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The rise of CEO activism

By Emma Knott

Emma Knott

Thought leadership has long been a staple tactic within the public relations toolbox, shaping corporate reputation with a clear connection between the topic and the company’s business strategy. In recent years, the rise of ‘CEO activism’ has seen business leaders take a stand on political or social issues that are not necessarily related to their business. So, what are the underlying drivers of CEO activism? And what are the consequences of stepping beyond the confines of industry topics?

The trend is attributable, in part, to millennials (and subsequent generations) and their evolving expectations of business, brands and corporate leaders, as well as the shift in how they are choosing to engage. The rise of social media means that the microphone is always on. Platforms like LinkedIn have seen a massive spike in leaders from all industries taking to the channel to share their personal opinions – and healthcare is no exception.

However, there is a certain risk and reward associated with CEO activism; taking a stance on either side
of an issue can help bolster loyalty and trust in a company, or deepen a divide. In 2018, Merck CEO Kenneth Frazier famously resigned from Donald Trump’s business advisory council after Trump failed to condemn neo-Nazi protests in Charlottesville.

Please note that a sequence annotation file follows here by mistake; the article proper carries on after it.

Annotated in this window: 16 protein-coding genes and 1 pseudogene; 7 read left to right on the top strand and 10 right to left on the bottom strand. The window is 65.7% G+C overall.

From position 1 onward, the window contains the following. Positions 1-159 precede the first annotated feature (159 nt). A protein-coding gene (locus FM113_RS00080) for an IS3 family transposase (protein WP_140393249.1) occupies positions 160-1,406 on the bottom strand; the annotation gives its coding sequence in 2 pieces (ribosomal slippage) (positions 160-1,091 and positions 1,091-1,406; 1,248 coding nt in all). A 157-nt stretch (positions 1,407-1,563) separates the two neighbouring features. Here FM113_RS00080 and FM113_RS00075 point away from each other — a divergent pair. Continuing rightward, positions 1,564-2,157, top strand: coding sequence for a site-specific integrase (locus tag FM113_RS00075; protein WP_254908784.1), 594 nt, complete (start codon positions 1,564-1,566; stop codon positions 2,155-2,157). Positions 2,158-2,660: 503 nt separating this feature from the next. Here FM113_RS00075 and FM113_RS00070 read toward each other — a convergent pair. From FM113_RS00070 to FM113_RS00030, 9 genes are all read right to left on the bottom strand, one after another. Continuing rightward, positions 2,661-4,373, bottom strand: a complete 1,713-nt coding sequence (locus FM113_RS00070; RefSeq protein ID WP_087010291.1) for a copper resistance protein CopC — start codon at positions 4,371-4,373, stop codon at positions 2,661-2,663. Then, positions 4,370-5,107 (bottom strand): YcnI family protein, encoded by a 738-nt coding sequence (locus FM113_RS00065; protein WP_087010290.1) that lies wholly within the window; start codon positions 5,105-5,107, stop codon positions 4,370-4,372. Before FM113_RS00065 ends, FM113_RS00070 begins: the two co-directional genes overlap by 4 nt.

Frazier took to Twitter to make his stand and, within an hour, Trump responded by calling for Mr Frazier to spend his new-found free time “lowering rip-off drug prices”. Yet, despite the President’s displeasure, Merck’s stock price spiked following the incident.

In today’s society, customers expect leaders to take a stance but it is essential that they do so with careful consideration. We are working in an industry where a base level of mistrust continues to prevail. We have a responsibility to work closely with leaders to develop strategies that are right for them, and their business.

This includes developing a strong rationale for why they are engaging on a subject – it needs to be something that they can champion on an ongoing basis. The microphone is always on, and we need to make sure what is being said is relevant, responsible and real.

Emma Knott, Associate Director and Head of Social Media, Publicis Resolute

In association with

Publicis Resolute

3rd June 2019

From: PME

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